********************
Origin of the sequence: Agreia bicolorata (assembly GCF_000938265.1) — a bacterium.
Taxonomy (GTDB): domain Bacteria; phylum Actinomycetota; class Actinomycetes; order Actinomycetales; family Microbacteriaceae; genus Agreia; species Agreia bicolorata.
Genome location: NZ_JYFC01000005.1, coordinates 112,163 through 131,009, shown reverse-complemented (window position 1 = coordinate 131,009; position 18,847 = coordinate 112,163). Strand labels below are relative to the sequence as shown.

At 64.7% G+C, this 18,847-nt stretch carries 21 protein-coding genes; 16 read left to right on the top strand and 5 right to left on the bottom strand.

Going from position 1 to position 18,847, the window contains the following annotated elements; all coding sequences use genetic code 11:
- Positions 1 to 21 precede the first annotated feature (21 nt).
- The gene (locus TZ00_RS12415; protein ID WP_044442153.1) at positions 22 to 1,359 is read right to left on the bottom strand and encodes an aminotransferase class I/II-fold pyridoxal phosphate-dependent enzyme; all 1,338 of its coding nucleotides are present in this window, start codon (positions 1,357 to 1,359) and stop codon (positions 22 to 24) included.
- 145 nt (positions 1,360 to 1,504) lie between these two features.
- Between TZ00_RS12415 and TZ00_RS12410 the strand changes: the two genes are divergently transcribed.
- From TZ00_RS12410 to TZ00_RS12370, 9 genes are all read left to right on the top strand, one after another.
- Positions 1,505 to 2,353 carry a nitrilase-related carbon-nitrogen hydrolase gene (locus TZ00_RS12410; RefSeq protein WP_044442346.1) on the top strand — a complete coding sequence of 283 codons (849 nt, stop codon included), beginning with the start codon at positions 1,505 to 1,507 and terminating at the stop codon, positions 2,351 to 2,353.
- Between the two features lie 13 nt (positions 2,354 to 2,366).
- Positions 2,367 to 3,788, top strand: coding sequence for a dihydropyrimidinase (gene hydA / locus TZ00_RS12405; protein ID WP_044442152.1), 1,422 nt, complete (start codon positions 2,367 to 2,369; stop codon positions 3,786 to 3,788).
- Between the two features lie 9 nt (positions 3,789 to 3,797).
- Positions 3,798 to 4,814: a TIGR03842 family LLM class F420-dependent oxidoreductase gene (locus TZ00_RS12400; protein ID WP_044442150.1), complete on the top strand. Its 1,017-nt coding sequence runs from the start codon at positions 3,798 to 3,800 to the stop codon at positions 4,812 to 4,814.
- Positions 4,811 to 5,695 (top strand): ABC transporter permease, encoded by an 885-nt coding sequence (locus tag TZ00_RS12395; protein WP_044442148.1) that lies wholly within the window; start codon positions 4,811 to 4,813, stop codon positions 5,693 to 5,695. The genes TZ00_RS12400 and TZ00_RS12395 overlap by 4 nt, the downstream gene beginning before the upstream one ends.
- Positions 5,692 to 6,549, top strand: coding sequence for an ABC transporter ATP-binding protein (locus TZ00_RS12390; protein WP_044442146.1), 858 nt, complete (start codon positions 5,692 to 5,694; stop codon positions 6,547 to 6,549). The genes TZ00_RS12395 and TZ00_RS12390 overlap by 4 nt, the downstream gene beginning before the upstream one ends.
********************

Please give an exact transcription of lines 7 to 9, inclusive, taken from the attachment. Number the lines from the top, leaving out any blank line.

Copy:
- The gene (locus TZ00_RS12415; protein ID WP_044442153.1) at positions 22 to 1,359 is read right to left on the bottom strand and encodes an aminotransferase class I/II-fold pyridoxal phosphate-dependent enzyme; all 1,338 of its coding nucleotides are present in this window, start codon (positions 1,357 to 1,359) and stop codon (positions 22 to 24) included.
- 145 nt (positions 1,360 to 1,504) lie between these two features.
- Between TZ00_RS12415 and TZ00_RS12410 the strand changes: the two genes are divergently transcribed.